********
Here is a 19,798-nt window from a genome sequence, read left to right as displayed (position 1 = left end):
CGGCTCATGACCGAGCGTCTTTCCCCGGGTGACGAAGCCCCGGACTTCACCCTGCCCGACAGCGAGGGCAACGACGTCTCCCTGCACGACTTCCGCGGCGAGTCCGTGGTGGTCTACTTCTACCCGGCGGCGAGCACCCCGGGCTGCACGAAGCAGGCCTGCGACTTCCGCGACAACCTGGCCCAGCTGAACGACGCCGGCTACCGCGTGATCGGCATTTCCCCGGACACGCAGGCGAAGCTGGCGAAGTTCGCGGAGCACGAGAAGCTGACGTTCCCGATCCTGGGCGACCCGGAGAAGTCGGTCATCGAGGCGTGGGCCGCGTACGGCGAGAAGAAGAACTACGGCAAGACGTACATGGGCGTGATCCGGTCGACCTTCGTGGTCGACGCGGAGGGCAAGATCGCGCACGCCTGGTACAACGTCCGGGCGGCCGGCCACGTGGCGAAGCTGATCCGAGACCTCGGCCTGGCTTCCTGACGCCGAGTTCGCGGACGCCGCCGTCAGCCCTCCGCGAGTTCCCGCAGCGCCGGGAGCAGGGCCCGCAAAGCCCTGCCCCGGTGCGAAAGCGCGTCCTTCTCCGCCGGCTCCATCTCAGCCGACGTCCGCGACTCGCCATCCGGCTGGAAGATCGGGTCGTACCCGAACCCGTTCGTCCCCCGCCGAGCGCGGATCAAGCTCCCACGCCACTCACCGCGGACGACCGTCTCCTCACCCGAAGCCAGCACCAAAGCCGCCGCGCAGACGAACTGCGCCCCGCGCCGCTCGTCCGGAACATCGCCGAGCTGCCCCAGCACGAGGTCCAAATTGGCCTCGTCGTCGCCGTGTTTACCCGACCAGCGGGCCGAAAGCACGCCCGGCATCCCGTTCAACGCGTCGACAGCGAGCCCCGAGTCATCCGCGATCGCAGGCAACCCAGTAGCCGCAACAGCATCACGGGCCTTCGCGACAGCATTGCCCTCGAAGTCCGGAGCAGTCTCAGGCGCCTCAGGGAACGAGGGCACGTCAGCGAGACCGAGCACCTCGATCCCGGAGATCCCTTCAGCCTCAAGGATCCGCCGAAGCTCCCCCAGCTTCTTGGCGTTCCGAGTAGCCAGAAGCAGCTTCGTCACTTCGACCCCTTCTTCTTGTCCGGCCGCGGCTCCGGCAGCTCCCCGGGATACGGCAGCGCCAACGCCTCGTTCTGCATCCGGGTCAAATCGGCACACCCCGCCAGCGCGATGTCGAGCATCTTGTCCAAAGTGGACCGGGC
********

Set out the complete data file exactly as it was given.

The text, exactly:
Here is a 19,798-nt window from a genome sequence, read left to right as displayed (position 1 = left end):
CGGCTCATGACCGAGCGTCTTTCCCCGGGTGACGAAGCCCCGGACTTCACCCTGCCCGACAGCGAGGGCAACGACGTCTCCCTGCACGACTTCCGCGGCGAGTCCGTGGTGGTCTACTTCTACCCGGCGGCGAGCACCCCGGGCTGCACGAAGCAGGCCTGCGACTTCCGCGACAACCTGGCCCAGCTGAACGACGCCGGCTACCGCGTGATCGGCATTTCCCCGGACACGCAGGCGAAGCTGGCGAAGTTCGCGGAGCACGAGAAGCTGACGTTCCCGATCCTGGGCGACCCGGAGAAGTCGGTCATCGAGGCGTGGGCCGCGTACGGCGAGAAGAAGAACTACGGCAAGACGTACATGGGCGTGATCCGGTCGACCTTCGTGGTCGACGCGGAGGGCAAGATCGCGCACGCCTGGTACAACGTCCGGGCGGCCGGCCACGTGGCGAAGCTGATCCGAGACCTCGGCCTGGCTTCCTGACGCCGAGTTCGCGGACGCCGCCGTCAGCCCTCCGCGAGTTCCCGCAGCGCCGGGAGCAGGGCCCGCAAAGCCCTGCCCCGGTGCGAAAGCGCGTCCTTCTCCGCCGGCTCCATCTCAGCCGACGTCCGCGACTCGCCATCCGGCTGGAAGATCGGGTCGTACCCGAACCCGTTCGTCCCCCGCCGAGCGCGGATCAAGCTCCCACGCCACTCACCGCGGACGACCGTCTCCTCACCCGAAGCCAGCACCAAAGCCGCCGCGCAGACGAACTGCGCCCCGCGCCGCTCGTCCGGAACATCGCCGAGCTGCCCCAGCACGAGGTCCAAATTGGCCTCGTCGTCGCCGTGTTTACCCGACCAGCGGGCCGAAAGCACGCCCGGCATCCCGTTCAACGCGTCGACAGCGAGCCCCGAGTCATCCGCGATCGCAGGCAACCCAGTAGCCGCAACAGCATCACGGGCCTTCGCGACAGCATTGCCCTCGAAGTCCGGAGCAGTCTCAGGCGCCTCAGGGAACGAGGGCACGTCAGCGAGACCGAGCACCTCGATCCCGGAGATCCCTTCAGCCTCAAGGATCCGCCGAAGCTCCCCCAGCTTCTTGGCGTTCCGAGTAGCCAGAAGCAGCTTCGTCACTTCGACCCCTTCTTCTTGTCCGGCCGCGGCTCCGGCAGCTCCCCGGGATACGGCAGCGCCAACGCCTCGTTCTGCATCCGGGTCAAATCGGCACACCCCGCCAGCGCGATGTCGAGCATCTTGTCCAAAGTGGACCGGGC